What do you wish you knew THEN that you know NOW? Mon, 29 Aug 2011 20:45:04 +0000 I think about this a lot.  I have discussed with a few colleagues on how to bring down knowledge 10 years.  I have drawn circles within circles, my picture of generational knowledge and have pondered how to bring the knowledge down 2 or 3 generations.  Michael Hyatt did the poll below and found some key things to know NOW.  I love it.  I will keep thinking of my idea (probably some type of mentoring), but really want to NOT make the same mistakes that others have made.  That is one of my things :).  Mistakes (or failures) are ok to make because that means we are growing, we just don’t want to make them over again (and really not 3 times).  Anyway, this is a great blog post from Michael Hyatt and I wanted to log it for myself.

From Michael Hyatt – What do you wish you knew then that you know now?

As I turned the corner from my 20s and entered into my 30s I
realized how much I thought I knew, when in reality I knew nothing. I began to
find myself as the fool repeating his folly in so many leadership decisions I
was making.

It was a humbling realization to say the least, but I would not be defeated.

Rather than accept the fact that folly was inevitable, I spent
the past twelve months polling fifteen respectable men I admire—men that have
lived lives of integrity, men who are faithful husbands, and have been deemed
successful in their chosen vocation.

The list of men I asked included President’s of Nationally known
Ministries and Corporations, Authors of best-selling books, CEOs, CFOs, a
Division 1 basketball coach, and even a man listed on the Forbes 400.

Many of these conversations were face-to-face, while a few were
correspondence via e-mail. Listing their names is not nearly as important as
listing their responses.

The question I asked these fifteen men was this, “What are three
things you know now that you wish you knew when you were thirty?”

I was hoping that these men would share the folly they had
experienced as leaders and in life, so that I might not repeat their mistakes.

The forty-five responses I received from these men were packed
with wisdom, humility, and truth that struck me to the core. I printed them
out, laminated them, and placed in my office where they serve as a daily
reminder and encouragement to lead well in all areas of my life.

Learning from the mistakes of others will help me avoid my own
mistakes and, therefore, be less likely to be “a fool who repeats his folly.” I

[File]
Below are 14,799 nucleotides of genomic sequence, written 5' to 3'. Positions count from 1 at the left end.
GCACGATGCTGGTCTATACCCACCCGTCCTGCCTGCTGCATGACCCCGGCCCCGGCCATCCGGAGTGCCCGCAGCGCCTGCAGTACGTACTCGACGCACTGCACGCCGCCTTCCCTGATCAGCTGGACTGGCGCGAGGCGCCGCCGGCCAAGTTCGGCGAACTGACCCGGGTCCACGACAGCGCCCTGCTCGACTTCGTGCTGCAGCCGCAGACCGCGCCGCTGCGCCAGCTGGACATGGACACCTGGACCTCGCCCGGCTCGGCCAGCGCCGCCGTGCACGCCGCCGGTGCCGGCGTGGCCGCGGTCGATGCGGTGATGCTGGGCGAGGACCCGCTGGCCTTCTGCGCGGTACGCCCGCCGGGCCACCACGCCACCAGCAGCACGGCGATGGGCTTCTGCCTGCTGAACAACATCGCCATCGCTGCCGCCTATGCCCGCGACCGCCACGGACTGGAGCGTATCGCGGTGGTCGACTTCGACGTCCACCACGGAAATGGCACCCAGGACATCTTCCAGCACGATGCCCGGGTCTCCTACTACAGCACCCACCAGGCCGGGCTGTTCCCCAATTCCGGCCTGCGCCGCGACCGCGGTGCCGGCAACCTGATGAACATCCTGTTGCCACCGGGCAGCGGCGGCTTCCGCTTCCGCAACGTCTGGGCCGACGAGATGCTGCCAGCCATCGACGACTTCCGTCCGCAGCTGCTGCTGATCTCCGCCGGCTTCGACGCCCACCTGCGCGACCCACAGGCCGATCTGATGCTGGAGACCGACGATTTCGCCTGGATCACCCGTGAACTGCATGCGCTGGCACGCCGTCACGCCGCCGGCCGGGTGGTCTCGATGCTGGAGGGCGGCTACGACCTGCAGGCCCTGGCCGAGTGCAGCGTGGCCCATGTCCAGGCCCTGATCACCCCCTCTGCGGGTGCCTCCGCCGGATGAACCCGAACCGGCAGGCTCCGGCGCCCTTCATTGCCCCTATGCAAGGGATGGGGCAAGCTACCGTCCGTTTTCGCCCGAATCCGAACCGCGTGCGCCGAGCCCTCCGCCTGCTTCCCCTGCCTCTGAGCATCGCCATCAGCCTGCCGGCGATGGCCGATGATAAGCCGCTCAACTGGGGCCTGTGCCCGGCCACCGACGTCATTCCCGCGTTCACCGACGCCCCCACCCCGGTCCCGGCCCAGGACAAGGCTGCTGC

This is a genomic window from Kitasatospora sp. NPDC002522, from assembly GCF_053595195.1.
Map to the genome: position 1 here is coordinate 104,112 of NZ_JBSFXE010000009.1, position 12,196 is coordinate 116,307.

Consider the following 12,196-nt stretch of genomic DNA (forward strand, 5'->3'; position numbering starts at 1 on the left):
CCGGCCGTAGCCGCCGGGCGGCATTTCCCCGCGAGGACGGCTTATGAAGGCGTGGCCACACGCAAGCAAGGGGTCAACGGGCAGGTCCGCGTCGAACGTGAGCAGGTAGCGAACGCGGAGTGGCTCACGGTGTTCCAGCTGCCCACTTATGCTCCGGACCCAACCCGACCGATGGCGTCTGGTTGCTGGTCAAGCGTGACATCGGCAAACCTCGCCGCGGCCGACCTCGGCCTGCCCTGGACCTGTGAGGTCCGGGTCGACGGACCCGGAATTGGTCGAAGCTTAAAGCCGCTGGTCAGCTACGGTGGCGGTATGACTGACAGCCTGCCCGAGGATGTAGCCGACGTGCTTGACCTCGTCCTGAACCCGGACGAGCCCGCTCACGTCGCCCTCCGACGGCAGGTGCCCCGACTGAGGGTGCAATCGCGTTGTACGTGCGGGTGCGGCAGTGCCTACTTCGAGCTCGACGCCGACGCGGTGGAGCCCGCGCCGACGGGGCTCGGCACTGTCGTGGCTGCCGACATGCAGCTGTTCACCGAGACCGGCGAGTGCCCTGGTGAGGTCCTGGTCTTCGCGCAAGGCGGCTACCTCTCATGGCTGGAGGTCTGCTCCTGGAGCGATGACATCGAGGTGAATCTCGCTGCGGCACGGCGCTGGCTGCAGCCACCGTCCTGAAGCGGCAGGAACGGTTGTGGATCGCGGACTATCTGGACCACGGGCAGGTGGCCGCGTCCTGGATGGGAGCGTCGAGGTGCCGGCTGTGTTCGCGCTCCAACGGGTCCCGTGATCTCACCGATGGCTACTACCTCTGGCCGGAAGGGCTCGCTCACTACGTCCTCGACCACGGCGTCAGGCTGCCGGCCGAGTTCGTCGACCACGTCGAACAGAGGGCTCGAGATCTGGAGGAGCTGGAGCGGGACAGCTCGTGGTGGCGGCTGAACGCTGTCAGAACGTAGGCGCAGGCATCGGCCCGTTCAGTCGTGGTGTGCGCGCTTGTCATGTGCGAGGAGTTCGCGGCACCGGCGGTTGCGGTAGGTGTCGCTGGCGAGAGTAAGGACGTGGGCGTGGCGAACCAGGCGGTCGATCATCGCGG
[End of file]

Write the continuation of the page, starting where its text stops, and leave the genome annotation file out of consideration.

took the list of forty-five responses and reduced it down to the top fifteen.
Some of the men had similar answers, so I took one answer from each leader, so that
the list was not repetitive.

  1. The most important person you can lead is yourself.
  2. Nothing is more valuable than relationships.
  3. Maximize the moments with your children.
  4. Listen—you will never find the pulse of your family or
    organization if you don’t learn to listen.
  5. Worrying is temporary atheism. Rid yourself of worry.
  6. Become a better steward of your financial resources
    through investments and wise decision-making. The older you get the more
    you’ll want to give away, being able to do so begins with the financial
    decisions you make today.
  7. Balance—the words “No” and “Not now” are empowering
    when accompanied with wisdom.
  8. Spend time reading and receiving the Truth every
    morning, because the world will only lie to you the rest of the day.
  9. Saying “I’m sorry,” when spoken from a genuine heart,
    has great healing power.
  10. Character should always trump talent.
  11. Retreat and Rest—if ships don’t come back to the
    harbor, they’ll eventually sink.
  12. Don’t stop learning—you’re not as smart as you think.
  13. Learn to value patience. You’re likely to learn more
    while you wait.
  14. Time management—without it time will control you.
  15. Develop authentic and deep relationships with men who
    will sharpen you and see through you.

I hope that for any of us that aspire to be great leaders, we
can look at this list that was compiled by men in their 50s, 60s, 70s, and even
80s, and learn from their lives well-lived. May we heed their wisdom as to
prevent folly in our endeavors to become better spouses, parents, and leaders.

13 Ways to Frustrate Your Employees Thu, 30 Jun 2011 23:16:48 +0000 This is another post from Michael Hyatts blog.  My blog is a collection and organization of thoughts and articles, so it may feel like a copy and paste (which could be at times), but really is just good stuff I want to organize, track and implement – thats it.

Any way, below are the bullets from his blog, if you want more detail, go to 13 Ways to Frustrate Your Employees from Michael Hyatt. If all of us can make this common practice and always get in the mind set of who is next and who we should be building, our lives would be a lot better.  However, you will need to let go of EGO, and let GOD lead more.   I really don’t know how that is a bad thing.

  1. Don’t Be Responsive
  2. Cancel meetings at the last minute
  3. Reprimand them in front of their peers
  4. Change your mind frequently
  5. Dont bother stating your expectations
  6. Always ask for what they don’t have with them
  7. Focus on superficial things rather than substance
  8. Assign them work, then micromanage the process
  9. Do all the talking
  10. Never recognize your people
  11. Catch them doing something wrong
  12. Communicate that you are the fount of all wisdom
  13. Be Moody